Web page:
A Personal Responsibility
About the author: Brenda Reyes Tomassini joined EPA in 2002. She is a public affairs specialist in the San Juan, Puerto Rico office and also handles community relations for the Caribbean Environmental Protection Division.
“Those who dwell among the beauties and mysteries of the earth are never alone or weary of life”
Rachel Carson (1907-1964 – Biologist, Writer and Ecologist)
It was on April 22, 1970 when Americans first celebrated Earth Day. That historic event actually had its origins eight years earlier, when then Senator Gaylord Nelson, concerned about the conservation of our natural resources convinced President John F. Kennedy to promote conservation and an environmental agenda. Consequently, Nelson organized a demonstration to honor Planet Earth, an event that is now 39 years ago.
More than a celebration, we should reflect on what are we doing to protect our habitat: Planet Earth. Environmental protection is an individual and personal responsibility for all human beings since we are all part of the biosphere.
There are individuals all across the United States mainland and territories doing their part to protect the environment. For them it is not a fad or political statement. Their main concern is to protect our ecosystems and, at the same time, educate others about the importance of our natural resources and the species that inhabit them and are affected by our daily activities. These environmental protectors are the ones that denounce any environmental wrongdoing and ultimately get results.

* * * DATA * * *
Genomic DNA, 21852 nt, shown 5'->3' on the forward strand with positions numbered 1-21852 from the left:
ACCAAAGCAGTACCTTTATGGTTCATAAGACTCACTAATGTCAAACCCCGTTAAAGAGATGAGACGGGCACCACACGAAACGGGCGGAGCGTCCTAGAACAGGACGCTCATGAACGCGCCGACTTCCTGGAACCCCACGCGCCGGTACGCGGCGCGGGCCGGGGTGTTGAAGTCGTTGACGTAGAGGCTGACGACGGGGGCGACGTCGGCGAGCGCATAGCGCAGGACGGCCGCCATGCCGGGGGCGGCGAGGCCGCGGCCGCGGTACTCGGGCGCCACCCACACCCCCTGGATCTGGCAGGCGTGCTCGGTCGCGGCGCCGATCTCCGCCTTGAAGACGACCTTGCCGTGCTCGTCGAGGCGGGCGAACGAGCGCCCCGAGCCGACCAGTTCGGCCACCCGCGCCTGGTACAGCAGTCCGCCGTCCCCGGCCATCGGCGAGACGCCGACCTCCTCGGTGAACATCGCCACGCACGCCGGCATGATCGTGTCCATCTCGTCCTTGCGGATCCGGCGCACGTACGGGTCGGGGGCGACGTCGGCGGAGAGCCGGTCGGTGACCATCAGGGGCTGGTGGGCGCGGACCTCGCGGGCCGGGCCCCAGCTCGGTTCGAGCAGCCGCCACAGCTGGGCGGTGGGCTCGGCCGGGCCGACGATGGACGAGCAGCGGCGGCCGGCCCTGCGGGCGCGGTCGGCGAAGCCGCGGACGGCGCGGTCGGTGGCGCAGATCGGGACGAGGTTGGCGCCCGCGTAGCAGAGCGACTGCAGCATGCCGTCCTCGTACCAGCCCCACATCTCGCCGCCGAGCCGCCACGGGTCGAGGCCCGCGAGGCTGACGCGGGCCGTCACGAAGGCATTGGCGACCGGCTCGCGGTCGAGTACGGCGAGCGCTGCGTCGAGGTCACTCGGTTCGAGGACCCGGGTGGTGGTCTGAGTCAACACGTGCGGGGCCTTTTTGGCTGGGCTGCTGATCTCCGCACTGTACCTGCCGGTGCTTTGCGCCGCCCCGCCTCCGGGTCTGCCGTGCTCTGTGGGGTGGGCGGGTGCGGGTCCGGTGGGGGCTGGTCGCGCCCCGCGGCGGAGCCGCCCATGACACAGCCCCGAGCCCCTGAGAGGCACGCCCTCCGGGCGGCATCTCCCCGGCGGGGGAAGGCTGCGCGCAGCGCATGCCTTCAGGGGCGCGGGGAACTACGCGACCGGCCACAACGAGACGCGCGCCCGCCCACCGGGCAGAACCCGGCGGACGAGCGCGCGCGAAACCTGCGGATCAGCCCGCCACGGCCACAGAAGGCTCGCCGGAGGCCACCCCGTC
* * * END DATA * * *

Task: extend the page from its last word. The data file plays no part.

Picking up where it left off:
Even though mass media helps broadcast such an important message as environmental protection, it is the actions of these unsung environmental heroes that raise awareness among the general public. Let’s commend the work of these anonymous environmental heroes. Let’s foster an environmental dialogue in our homes, communities and learning centers. We need to make environment protection a personal responsibility. That is the only way future generations can make a contribution to Planet Earth’s yet to be written history.
Editor's Note: The opinions expressed in Greenversations are those of the author. They do not reflect EPA policy, endorsement, or action, and EPA does not verify the accuracy or science of the contents of the blog.